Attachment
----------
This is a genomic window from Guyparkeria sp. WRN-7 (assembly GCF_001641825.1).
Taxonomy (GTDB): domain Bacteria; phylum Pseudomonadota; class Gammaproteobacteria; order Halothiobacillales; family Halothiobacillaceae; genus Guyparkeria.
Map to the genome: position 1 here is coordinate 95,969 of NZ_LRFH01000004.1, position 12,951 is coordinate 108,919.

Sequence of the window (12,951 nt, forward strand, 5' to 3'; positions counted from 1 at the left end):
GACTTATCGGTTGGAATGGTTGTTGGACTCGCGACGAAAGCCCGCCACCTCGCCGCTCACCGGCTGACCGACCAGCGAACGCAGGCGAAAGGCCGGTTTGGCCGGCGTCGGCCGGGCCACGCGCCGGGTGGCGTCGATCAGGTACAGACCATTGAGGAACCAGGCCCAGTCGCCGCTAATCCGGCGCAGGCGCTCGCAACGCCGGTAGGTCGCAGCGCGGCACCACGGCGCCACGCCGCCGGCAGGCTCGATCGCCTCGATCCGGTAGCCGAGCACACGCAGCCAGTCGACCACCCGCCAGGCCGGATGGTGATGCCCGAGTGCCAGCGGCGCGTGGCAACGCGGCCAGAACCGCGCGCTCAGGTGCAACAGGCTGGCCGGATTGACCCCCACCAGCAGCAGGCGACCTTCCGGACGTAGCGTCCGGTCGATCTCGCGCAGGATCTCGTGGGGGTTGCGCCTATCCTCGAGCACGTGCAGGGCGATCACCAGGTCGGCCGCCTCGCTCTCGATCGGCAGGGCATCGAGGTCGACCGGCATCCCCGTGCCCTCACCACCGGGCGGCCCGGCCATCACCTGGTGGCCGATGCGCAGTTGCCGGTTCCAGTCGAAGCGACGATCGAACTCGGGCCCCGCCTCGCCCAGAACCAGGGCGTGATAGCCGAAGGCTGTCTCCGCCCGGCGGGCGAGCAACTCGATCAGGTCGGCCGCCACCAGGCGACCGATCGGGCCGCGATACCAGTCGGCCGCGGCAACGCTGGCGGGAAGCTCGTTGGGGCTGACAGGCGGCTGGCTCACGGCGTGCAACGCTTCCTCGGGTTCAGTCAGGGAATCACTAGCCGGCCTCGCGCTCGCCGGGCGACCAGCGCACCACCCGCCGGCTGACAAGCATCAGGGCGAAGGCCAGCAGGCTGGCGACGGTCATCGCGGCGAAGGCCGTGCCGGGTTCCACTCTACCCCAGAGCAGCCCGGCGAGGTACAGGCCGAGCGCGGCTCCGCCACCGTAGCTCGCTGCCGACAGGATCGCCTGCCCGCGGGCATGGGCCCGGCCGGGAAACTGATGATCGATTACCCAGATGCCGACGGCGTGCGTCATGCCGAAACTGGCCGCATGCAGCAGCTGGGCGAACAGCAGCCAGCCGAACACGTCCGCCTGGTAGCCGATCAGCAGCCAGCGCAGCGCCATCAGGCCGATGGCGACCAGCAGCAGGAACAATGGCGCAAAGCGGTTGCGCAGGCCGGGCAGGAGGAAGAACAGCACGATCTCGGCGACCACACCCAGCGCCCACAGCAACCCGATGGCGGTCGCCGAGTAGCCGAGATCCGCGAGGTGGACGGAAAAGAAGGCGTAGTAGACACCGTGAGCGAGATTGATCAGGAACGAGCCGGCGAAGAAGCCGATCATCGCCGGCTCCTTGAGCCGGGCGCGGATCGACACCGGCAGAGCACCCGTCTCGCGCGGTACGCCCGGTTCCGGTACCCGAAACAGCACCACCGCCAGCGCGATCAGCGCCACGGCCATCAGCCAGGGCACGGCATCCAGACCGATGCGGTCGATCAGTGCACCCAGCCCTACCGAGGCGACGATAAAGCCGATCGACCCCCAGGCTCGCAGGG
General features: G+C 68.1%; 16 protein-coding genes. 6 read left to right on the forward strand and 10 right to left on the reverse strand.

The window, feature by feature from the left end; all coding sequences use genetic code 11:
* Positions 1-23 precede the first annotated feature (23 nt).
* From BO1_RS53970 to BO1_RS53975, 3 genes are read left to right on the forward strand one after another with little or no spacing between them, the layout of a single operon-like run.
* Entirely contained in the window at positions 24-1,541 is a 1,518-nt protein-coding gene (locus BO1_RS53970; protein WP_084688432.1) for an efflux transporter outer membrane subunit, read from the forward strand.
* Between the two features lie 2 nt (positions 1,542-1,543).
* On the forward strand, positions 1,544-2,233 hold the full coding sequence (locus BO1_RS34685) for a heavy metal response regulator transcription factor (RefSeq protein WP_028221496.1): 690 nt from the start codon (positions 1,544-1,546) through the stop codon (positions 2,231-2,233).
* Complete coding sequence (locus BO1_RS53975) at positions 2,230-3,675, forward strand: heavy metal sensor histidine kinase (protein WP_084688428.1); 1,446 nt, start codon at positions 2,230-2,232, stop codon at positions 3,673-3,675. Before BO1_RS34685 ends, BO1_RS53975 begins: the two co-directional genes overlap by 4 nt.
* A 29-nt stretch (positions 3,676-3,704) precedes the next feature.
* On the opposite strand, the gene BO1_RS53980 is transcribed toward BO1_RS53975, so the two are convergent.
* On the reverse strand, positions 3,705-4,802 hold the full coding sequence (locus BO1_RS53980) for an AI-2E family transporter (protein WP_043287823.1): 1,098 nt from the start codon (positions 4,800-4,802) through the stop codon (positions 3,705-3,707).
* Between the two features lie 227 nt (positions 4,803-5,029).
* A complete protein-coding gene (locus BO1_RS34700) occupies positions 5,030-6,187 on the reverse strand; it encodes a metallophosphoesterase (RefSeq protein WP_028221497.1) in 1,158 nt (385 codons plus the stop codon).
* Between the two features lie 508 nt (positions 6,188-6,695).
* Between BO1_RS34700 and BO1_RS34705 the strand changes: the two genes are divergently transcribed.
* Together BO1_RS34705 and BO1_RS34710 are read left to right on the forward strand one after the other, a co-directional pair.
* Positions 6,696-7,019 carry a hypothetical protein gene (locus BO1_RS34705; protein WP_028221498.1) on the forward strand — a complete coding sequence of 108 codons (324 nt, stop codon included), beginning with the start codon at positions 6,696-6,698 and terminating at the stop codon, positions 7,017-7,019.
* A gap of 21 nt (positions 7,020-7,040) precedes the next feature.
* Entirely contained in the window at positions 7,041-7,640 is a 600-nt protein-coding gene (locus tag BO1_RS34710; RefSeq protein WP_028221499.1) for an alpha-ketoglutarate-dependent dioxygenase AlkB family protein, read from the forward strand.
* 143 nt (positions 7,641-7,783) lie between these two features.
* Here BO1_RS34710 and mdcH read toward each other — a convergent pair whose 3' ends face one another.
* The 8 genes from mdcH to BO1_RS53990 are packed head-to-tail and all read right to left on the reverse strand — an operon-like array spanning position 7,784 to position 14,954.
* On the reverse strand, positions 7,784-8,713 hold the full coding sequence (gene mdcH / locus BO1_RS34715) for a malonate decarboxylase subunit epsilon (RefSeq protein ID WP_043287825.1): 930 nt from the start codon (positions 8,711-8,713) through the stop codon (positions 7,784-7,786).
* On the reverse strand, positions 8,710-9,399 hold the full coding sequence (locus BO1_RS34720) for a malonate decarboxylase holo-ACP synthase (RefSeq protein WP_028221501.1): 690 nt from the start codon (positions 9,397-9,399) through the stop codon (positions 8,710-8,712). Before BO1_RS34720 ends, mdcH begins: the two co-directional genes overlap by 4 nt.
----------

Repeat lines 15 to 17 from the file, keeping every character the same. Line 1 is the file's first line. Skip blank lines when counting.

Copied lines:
* On the opposite strand, the gene BO1_RS53980 is transcribed toward BO1_RS53975, so the two are convergent.
* On the reverse strand, positions 3,705-4,802 hold the full coding sequence (locus BO1_RS53980) for an AI-2E family transporter (protein WP_043287823.1): 1,098 nt from the start codon (positions 4,800-4,802) through the stop codon (positions 3,705-3,707).
* Between the two features lie 227 nt (positions 4,803-5,029).